Propagating self-care

@wpgfreeplants hosting plant giveaway for mental health

To celebrate World Mental Health Day, Winnipeggers can reward themselves with a complimentary free plant on Oct. 10. Raffle prizes featuring rarer plants, craftworks and art prints will also be available for attendees to place their draws. Those who register will be notified of the central, Exchange District location closer to the day of the event. 

Riel Lynch (left) and Jannica Reyes are the people behind the @wpgfreeplants Instagram account. Photo by Keeley Braunstein-Black.

Riel Lynch and Jannica Reyes, who met through the online plant community, are the co-founders of @wpgfreeplants on Instagram and the organizers behind the free plant event. Reyes says she got in touch after Lynch posted about a similar event happening in another city. 

“I sent a message to her saying how cool it would be to work on something like that,” Reyes says. Soon enough, @wpgfreeplants was born. 

If the number of houseplants in your abode has been growing exponentially since quarantine, you’re not alone. Lynch observed this when a local plant-sharing community on Facebook that she is a part of grew from around 500 members to almost 6,000 members in a couple months. 

Reyes, who runs the Instagram account @waltandmillie, and Lynch, who runs the account @sunroomplants, find joy in sharing their love of houseplants with the world. As Lynch sees it, plant care is synonymous with self-care. Just as each plant requires specific care, self-care provides a look into the conditions one needs to thrive.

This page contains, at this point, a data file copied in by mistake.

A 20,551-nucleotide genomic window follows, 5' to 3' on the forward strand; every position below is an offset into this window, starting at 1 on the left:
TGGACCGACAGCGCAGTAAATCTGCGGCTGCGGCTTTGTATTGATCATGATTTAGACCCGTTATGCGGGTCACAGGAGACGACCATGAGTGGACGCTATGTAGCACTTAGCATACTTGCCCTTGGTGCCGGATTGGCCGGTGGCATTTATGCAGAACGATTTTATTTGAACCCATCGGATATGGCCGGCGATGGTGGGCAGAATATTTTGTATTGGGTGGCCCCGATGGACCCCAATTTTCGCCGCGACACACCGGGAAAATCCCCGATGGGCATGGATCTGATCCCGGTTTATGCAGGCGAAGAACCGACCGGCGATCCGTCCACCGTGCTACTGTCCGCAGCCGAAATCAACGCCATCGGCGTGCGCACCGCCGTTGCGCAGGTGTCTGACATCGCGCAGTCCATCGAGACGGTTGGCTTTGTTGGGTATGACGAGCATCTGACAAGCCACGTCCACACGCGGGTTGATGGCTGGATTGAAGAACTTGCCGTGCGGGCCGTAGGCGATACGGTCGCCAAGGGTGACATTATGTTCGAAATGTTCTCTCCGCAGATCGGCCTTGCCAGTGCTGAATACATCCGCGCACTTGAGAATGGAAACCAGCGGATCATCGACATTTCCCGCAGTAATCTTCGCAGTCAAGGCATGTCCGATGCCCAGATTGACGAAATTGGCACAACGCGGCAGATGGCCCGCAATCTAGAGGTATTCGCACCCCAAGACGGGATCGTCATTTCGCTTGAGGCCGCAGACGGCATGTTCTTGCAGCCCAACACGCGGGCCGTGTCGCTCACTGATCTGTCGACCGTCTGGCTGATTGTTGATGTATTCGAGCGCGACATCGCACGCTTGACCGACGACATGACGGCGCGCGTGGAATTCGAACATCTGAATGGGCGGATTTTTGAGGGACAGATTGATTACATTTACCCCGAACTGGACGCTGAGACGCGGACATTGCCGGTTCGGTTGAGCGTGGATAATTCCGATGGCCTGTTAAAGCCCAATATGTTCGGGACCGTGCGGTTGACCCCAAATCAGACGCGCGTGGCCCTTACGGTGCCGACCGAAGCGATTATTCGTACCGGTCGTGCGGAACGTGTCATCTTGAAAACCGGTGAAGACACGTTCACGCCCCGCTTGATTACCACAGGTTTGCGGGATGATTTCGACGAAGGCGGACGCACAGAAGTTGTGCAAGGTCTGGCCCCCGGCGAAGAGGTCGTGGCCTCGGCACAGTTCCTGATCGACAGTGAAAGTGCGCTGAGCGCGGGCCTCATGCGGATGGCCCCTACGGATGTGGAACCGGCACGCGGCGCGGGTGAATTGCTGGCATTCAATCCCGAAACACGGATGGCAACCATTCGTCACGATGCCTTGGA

“I’ve always used owning houseplants and caring from my plants as an escape,” Lynch says. “It’s really relaxing to be immersed in nature.” 

Cheryl Cohan, a horticultural therapist, attests to the mental health benefits of plants, both in her practice and from personal observation. Having worked as a therapist for more than 10 years, she says she tries her best to incorporate the healing powers of tending to plants and nature into her practice. 

“The plant very much progresses the way that people do,” Cohan says. She uses a metaphor of planting seeds of awareness – whether it be of the self, a problem or challenge – and then administering to one’s needs to promote growth. 

“I think everyone should be immersed in nature, especially in this time,” Cohan says, citing physical, mental and spiritual benefits to doing so. 

Above all, the organizers say they owe their thanks to the community for the overwhelming support. Local greenhouses have donated plants, while artisans have contributed prints and craftworks for raffle prizes. Others have offered to volunteer or donate plant clippings to be propagated. 

“It’s been really amazing to receive this kind of support,” Reyes says. 

The reach of the free plant event will extend beyond those who receive a new green companion. Wanting to give back to the community and support mental health causes in any way they can, Lynch and Reyes say additional funds from the raffle prizes will be donated to Sunshine House and the Canadian Mental Health Association (CMHA). 

“None of this would be possible without community interest and people coming together,” Lynch says. “It’s fitting that we donate that money right back into the community.” 

Check out @wpgfreeplants on Instagram for more information on how to register for the free plant event.

Published in Volume 75, Number 04 of The Uniter (October 1, 2020)

Related Reads